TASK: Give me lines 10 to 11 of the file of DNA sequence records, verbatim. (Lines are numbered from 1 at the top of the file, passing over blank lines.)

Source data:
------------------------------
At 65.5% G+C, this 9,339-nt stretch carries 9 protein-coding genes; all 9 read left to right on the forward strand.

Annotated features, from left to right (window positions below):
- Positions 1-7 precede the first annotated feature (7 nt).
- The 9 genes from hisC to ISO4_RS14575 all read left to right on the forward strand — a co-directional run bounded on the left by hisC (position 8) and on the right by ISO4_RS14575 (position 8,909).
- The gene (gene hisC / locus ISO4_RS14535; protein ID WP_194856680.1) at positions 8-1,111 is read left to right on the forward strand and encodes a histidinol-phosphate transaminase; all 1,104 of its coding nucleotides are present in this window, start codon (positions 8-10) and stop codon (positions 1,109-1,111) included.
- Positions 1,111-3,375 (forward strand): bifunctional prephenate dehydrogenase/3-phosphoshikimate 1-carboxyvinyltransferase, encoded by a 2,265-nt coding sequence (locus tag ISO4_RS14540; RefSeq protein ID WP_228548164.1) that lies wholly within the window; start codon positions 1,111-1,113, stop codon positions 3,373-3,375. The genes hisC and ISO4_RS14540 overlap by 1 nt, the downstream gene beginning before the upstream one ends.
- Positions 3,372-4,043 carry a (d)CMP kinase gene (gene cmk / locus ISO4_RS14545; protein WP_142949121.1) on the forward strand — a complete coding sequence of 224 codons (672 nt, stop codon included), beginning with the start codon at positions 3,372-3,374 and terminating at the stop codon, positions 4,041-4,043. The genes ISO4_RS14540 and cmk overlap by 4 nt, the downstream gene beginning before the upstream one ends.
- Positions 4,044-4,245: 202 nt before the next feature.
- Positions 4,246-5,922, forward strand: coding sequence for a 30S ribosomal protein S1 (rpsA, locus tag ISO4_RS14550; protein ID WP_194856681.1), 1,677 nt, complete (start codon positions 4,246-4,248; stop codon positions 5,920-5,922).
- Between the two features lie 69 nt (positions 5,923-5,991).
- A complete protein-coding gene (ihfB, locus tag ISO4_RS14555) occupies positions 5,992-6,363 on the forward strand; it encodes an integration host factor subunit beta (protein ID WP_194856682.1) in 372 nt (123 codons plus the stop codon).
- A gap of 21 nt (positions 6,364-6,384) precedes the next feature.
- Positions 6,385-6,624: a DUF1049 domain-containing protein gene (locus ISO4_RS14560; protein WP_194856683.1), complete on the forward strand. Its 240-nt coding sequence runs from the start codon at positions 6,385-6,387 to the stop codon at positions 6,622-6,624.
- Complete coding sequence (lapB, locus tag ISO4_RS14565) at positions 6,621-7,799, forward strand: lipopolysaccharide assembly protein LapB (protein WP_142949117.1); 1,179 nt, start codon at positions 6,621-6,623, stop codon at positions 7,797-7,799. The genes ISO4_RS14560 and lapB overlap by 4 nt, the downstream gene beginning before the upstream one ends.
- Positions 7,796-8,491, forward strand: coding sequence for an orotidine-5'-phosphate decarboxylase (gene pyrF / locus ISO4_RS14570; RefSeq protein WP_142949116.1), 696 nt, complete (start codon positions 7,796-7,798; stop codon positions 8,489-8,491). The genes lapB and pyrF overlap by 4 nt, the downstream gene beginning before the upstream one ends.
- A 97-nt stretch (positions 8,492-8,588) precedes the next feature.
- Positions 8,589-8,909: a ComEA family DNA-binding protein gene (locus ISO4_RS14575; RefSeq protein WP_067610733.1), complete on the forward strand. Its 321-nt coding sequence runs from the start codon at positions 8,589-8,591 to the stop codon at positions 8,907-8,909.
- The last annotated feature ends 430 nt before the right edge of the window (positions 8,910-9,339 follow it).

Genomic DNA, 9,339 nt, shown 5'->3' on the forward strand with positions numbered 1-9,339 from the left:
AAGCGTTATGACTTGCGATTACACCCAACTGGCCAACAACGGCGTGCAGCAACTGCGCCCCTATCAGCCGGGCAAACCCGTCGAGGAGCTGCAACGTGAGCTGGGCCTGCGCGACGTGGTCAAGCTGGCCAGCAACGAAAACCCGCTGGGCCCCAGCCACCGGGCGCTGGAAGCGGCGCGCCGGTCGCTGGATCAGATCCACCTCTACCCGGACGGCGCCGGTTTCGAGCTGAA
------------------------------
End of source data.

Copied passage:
- Between the two features lie 69 nt (positions 5,923-5,991).
- A complete protein-coding gene (ihfB, locus tag ISO4_RS14555) occupies positions 5,992-6,363 on the forward strand; it encodes an integration host factor subunit beta (protein ID WP_194856682.1) in 372 nt (123 codons plus the stop codon).